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Angela Tilby: John Polkinghorne had vital questions for an unbelieving world

19 March 2021

Alamy

John Polkinghorne at the Hay Festival in 2011

John Polkinghorne at the Hay Festival in 2011

JOHN POLKINGHORNE, who died, aged 90, on Tuesday of last week, had a face that conveyed quizzical good humour. With his pink cheeks and white eyebrows, he looked more like a character from Narnia than a former professor of mathematical physics. I consulted him when writing a book about contemporary cosmology, and I saw quite a bit of him when I was teaching in Cambridge.

I think it was in 2006 that we both attended a gathering at Lambeth Palace of academic scientists and writers sympathetic to the Christian faith. It was an initiative of the then Archbishop Rowan Williams and the topic reflected Polkinghorne’s life-long concern: How could science and Christianity make sense of one another in public life? As an undergraduate, Polkinghorne had joined the Christian Union; later, he studied in America with the particle physicist Murray Gell-Mann. After 25 years of academic science, culminating in his Cambridge chair, he stood down to train for the priesthood.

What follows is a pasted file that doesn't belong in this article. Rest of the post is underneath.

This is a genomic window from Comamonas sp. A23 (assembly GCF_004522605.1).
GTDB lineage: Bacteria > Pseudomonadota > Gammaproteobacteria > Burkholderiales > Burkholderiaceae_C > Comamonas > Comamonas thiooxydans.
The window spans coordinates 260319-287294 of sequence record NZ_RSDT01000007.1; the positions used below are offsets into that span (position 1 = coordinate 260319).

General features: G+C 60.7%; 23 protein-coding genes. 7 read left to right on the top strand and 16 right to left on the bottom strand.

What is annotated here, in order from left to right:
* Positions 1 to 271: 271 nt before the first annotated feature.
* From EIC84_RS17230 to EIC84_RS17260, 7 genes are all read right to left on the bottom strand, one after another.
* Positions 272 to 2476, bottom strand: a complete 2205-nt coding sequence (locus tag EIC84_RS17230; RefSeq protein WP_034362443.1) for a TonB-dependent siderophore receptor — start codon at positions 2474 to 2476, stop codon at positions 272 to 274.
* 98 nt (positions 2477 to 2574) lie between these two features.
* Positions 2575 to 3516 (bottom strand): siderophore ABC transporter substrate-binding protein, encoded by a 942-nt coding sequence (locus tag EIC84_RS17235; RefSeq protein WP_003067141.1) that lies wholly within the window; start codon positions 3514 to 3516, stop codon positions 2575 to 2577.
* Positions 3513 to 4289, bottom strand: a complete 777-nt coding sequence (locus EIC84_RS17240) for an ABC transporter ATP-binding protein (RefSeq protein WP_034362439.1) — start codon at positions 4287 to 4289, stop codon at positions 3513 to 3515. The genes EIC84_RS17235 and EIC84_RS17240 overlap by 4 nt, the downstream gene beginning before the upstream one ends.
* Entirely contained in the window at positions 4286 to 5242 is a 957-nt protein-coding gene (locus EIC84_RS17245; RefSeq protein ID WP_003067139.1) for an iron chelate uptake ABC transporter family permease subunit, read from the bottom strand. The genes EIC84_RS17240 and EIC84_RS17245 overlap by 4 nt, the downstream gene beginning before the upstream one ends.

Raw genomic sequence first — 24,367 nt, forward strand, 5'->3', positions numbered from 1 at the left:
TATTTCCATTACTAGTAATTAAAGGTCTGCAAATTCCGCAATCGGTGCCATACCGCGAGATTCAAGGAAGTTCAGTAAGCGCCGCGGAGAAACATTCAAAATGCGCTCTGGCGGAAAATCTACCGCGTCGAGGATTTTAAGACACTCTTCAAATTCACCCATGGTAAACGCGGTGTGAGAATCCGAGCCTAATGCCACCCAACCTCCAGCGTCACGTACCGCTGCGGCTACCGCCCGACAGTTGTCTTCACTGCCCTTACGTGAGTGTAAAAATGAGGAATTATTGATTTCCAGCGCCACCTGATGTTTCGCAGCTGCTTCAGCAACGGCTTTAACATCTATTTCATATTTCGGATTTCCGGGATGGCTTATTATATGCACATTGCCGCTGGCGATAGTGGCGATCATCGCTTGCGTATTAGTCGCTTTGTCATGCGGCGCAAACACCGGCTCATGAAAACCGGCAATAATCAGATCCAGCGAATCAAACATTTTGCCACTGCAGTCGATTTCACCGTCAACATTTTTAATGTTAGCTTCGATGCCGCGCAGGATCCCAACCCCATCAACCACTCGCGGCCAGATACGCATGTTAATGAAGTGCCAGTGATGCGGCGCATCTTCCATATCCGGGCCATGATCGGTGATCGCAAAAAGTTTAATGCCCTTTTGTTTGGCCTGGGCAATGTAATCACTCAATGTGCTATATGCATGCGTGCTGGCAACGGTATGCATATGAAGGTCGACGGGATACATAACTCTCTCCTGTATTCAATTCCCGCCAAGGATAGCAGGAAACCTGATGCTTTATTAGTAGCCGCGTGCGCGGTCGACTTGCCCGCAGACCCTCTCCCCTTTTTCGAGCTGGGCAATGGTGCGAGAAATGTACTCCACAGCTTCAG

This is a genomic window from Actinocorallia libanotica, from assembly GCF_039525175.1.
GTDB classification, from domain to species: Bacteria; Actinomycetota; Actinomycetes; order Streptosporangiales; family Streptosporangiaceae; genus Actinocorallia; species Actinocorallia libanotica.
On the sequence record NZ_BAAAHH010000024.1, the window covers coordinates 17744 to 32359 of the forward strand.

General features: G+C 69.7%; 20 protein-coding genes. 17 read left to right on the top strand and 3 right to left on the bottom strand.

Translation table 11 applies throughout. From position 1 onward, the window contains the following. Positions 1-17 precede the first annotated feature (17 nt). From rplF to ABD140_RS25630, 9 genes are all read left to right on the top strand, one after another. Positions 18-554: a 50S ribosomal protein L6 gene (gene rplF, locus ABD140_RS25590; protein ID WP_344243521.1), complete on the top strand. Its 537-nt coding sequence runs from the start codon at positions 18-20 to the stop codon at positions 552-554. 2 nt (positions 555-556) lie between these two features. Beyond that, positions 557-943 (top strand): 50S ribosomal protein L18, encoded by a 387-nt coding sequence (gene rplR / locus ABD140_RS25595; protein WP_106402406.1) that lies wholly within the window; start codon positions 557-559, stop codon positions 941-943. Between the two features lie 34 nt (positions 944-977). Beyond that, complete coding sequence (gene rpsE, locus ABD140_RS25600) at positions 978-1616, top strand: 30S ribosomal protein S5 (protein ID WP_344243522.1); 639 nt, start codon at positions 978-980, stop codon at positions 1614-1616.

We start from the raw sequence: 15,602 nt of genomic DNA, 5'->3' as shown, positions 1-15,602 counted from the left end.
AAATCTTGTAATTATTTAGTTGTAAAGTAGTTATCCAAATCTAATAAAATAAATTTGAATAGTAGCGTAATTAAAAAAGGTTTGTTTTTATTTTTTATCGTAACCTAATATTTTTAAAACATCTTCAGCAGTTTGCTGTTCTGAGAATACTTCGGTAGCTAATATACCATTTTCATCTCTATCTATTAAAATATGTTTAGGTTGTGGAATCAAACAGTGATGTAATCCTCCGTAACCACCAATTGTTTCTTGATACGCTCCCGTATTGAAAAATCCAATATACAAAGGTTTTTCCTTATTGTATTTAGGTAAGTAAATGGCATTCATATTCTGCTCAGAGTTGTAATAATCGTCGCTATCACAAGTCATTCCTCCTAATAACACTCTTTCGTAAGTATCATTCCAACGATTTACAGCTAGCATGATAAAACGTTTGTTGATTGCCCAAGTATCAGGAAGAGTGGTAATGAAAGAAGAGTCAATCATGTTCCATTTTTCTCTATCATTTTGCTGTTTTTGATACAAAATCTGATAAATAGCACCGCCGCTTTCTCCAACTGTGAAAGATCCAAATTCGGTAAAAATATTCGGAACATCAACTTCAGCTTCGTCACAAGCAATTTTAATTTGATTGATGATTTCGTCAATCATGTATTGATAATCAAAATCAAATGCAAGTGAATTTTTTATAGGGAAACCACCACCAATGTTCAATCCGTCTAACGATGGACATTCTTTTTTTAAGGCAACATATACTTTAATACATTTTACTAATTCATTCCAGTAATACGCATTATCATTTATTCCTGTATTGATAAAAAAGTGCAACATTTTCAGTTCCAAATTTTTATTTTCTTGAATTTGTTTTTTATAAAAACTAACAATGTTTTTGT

After parochial ministry, he became Dean of Chapel at Trinity Hall, Cambridge, and then President of Queens’ College. Having written five books on science, he began to write on science and religion, seeking both to explain contemporary science to people of faith and to offer a grounded Christian apologetic. His attempts to commend religion and science to one another predictably infuriated leading atheists such as Richard Dawkins and A. C. Grayling.

I love Polkinghorne’s oft-quoted remark about how he had come to see that nature was “more cloud-like than clock-like”. His writings explain how nature, whose mechanisms were so brilliantly demonstrated by Isaac Newton, turns out to be much less determined than Newton could have realised. According to contemporary quantum theory, nature is full of multiple interactions and genuine novelty. There is room for mind, body, and soul.

At the Lambeth gathering, I was sad to hear Christians in science saying that they played down their faith for fear that it might reflect badly on their work. Polkinghorne was never afraid to stand up to criticism from scientific colleagues. For him, theism simply offered a more intelligible, beautiful, humane, and satisfying explanation for the existence of the world than reductionist atheism. When you read what he said, it seems simply obvious.

What he did was important, though, because the challenge of Lambeth has not been answered. Many who dismiss faith are still captive to a naïve belief that science has disproved religion. Meanwhile, a Church that is increasingly illiterate both in science and theology seems content to focus on “mission”, without addressing the question whether the faith is credible. We are minds as well as feelings, as John Polkinghorne’s work demonstrates. That benign face was full of vital questions to a world that casually dismisses God.

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